July 29, 2013 – Circuit courts can still void marriages after one spouse dies, the Wisconsin Supreme Court has ruled, meaning a petitioner can challenge a surviving spouse’s share of an estate on the grounds that the marriage should be voided.
Patricia Mudlaff, daughter of decedent Nancy Laubenheimer, argued that her mother’s marriage to Joseph McLeod was void because Laubenheimer lacked the mental capacity to enter into the marriage. McLeod, who married Laubenheimer just months before her death in 2009, sought a spousal share of her estate.
A circuit court ruled in favor of McLeod, concluding that Wisconsin’s annulment statute prohibits marriage annulments after one spouse dies. The state appeals court certified the case to the Wisconsin Supreme Court, which recently reversed.
In McLeod v. Mudlaff, 2013 WI 76 (July 16, 2013), a majority (5-2) ruled that circuit courts have declaratory judgment power to void marriages after one spouse dies, and marriage annulment is not the only remedy available to void marriages in Wisconsin.
“Annulment is certainly an appropriate remedy to void a marriage when the parties to the marriage are still alive,” wrote Justice David Prosser for the majority, “but it is not the exclusive remedy to challenge the validity of a marriage.”
Specifically, the majority ruled that under Ellis v. Estate of Toutant, 2001 WI App 181, 247 Wis. 2d 400, 633 N.W.2d 692, there’s a “fundamental distinction between annulment and a judicial declaration that a marriage is void.”
Laubenheimer was married for 30 years before the 2001 death of her husband, who brought three children into the marriage. The couple did not have children together, and Laubenheimer never officially adopted her husband’s children.
Laubenheimer had executed a will in 1999, which left her estate to her husband unless he died first, in which case her estate would be distributed to the three children.
In 2007, Laubenheimer had a stroke. At some point, McLeod began living with Laubenheimer. The record is unclear about when he moved in, but he claims he began living with Laubenheimer in 2003, well before she suffered the stroke.
In 2008, Laubenheimer was admitted to a hospital for stroke-like symptoms, and two doctors signed a “statement of incapacitation,” which concluded that Laubenheimer lacked the mental capacity to make decisions about her own health.
After two weeks of hospital care, Laubenheimer was transferred to a nursing home. About two weeks after that, McLeod removed her to obtain a marriage license.
Six days later, a court commissioner married Laubenheimer and McLeod, who did not tell Laubenheimer’s family or friends about it. When Patricia Mudlaff found out about the marriage two months later, she sought guardianship and protective placement.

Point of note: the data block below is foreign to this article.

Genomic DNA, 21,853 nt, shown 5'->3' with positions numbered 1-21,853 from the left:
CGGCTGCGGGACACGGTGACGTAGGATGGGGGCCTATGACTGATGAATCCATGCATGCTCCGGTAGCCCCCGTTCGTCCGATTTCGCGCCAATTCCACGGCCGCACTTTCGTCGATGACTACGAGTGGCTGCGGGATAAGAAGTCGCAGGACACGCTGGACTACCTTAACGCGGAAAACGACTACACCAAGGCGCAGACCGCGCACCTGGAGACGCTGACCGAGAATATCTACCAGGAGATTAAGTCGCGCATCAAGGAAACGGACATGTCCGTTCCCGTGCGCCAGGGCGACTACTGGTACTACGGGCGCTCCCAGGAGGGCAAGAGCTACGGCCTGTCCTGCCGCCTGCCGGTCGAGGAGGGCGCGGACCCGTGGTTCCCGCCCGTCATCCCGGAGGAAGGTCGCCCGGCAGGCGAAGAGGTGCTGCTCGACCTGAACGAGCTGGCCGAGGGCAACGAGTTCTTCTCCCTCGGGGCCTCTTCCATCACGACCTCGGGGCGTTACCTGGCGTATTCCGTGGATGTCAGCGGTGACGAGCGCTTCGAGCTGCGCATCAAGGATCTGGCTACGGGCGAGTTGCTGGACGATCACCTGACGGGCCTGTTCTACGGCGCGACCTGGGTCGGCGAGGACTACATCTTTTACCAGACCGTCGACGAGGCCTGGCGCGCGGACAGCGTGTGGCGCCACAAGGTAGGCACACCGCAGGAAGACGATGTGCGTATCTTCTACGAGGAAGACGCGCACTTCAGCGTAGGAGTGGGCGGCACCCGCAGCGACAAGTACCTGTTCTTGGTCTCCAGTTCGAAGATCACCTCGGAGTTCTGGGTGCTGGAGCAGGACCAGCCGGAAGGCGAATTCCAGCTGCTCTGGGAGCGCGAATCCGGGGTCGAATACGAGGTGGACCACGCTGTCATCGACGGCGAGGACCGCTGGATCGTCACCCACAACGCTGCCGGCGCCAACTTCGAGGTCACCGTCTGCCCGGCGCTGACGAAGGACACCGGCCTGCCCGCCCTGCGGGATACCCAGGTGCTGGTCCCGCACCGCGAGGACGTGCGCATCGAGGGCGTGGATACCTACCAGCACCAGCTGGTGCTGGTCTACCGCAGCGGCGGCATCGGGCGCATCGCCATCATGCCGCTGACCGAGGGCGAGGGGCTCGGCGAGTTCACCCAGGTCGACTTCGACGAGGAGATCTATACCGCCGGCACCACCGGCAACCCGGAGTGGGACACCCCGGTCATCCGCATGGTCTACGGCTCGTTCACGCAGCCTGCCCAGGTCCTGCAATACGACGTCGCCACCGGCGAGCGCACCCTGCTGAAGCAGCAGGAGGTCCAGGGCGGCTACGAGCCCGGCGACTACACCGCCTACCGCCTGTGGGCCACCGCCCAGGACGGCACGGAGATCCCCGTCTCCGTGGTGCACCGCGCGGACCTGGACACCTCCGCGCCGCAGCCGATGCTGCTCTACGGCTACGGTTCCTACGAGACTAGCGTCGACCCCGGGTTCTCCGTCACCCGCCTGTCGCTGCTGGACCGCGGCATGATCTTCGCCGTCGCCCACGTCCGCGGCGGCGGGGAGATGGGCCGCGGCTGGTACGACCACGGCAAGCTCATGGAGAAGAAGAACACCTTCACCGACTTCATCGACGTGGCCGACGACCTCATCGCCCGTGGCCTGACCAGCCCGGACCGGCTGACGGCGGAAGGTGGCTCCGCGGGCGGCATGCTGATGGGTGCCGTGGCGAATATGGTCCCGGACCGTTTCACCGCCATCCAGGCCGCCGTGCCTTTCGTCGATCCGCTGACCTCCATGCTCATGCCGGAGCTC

Mudlaff said McLeod was interfering with Laubenheimer’s health care power of attorney by removing her from the nursing home against medical advice.
A court appointed Laubenheimer’s cousin (the POA) as temporary guardian of Laubenheimer. Her sister was appointed to serve as temporary guardian of Laubenheimer’s estate. About a week later, Laubenheimer died.
Several months later, McLeod filed for formal administration of Laubenheimer’s estate and requested his spousal share under Wis. Stat. section 853.12.
Under that statute, a surviving spouse is entitled to a share of the decedent spouse’s estate if the decedent had a premarital will that was never changed. The value of that share is determined after all devises to any children born before the marriage.
McLeod argued that he was the sole heir, despite the 1999 will, because Laubenheimer never adopted her first husband’s children and they weren’t her biological children.
Mudlaff responded that the marriage between McLeod and Laubenheimer was void because Laubenheimer lacked the mental capacity to enter into it. But the circuit court ruled that it could not annul the marriage since Laubenheimer was not alive.
Declaratory Power to Invalidate Marriage
The Wisconsin Supreme Court majority rejected McLeod’s argument that marriages cannot be voided after one spouse dies, because courts have declaratory powers.
Specifically, the majority agreed with Mudlaff that Wisconsin’s Uniform Declaratory Judgments Act (UDJA), Wis. Stat. section 806.04, gives courts the power to void marriages, regardless of whether both spouses are still living.
Section 806.04 says that courts “shall have the power to declare rights, status, and other legal relations whether or not further relief is or could be claimed.”
Section 767.313(2), changed in 2005, specifically prohibits marriage annulments after one spouse has died. But the majority ruled that the UDJA does not conflict.
“Interpreting the changes to the annulment statute as a limitation on courts would drastically curtail a court’s power to address fraud, mistake, and other exigencies in a disputed marriage in order to ‘declare rights, status, and other legal relations,’” wrote Justice Prosser, noting that a contrary decision would cut off declaratory remedies.
The majority explained that on remand, the marriage will be presumed valid. But Mudlaff can prove the marriage should be voided by presenting clear and convincing evidence that Laubenheimer did not have the mental capacity to enter into the marriage.
Justices Annette Ziegler and Michael Gableman wrote dissenting opinions. Ziegler argued that courts may be able to void marriages after one spouse dies, but “neither case law nor statutes support a court taking such action under the facts of this case.”
Justice Ziegler strongly urged the legislature to determine in what circumstances, if ever, marriages can be voided by courts after one spouse has died.
Meanwhile, Justice Gableman argued that “annulment is the only process for invalidating a marriage other than divorce, as per the legislature’s wishes, and that process cannot be undertaken after the death of a spouse.”